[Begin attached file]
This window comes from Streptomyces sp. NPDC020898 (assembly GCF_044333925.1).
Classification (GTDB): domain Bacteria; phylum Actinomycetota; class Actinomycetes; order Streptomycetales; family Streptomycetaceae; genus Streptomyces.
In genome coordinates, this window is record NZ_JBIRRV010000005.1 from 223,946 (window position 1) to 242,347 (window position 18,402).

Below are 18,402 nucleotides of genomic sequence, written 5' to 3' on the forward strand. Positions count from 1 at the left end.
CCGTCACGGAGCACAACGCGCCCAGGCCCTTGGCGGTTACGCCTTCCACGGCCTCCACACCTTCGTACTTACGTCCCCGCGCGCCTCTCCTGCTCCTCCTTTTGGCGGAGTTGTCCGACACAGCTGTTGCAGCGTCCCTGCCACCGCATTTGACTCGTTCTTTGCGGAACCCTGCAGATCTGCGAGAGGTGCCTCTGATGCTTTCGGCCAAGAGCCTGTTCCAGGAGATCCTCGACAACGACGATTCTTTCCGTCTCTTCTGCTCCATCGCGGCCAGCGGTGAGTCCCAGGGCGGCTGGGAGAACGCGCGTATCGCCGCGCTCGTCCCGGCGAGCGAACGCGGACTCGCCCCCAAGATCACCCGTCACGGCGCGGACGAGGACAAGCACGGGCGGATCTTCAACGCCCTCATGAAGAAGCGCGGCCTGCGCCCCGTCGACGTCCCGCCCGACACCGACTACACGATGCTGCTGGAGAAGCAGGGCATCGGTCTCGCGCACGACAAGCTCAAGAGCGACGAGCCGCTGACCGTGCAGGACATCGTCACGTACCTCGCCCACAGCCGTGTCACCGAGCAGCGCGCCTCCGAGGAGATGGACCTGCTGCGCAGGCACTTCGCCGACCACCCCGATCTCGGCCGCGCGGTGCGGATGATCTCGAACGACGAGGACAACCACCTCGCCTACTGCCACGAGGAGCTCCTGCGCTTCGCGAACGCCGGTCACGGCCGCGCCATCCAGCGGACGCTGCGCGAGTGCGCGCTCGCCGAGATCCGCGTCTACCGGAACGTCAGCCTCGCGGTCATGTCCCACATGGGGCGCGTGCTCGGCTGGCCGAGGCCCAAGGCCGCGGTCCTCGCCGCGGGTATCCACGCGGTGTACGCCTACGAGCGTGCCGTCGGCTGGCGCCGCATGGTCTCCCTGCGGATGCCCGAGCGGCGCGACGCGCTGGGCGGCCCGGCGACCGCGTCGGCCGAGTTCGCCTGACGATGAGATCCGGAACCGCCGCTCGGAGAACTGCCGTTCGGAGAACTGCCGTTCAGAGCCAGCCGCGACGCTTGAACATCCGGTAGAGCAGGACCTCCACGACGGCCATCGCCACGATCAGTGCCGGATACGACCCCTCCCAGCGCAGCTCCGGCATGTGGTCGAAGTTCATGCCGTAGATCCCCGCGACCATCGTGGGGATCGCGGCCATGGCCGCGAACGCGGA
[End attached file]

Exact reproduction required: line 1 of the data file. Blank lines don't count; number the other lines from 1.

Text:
This window comes from Streptomyces sp. NPDC020898 (assembly GCF_044333925.1).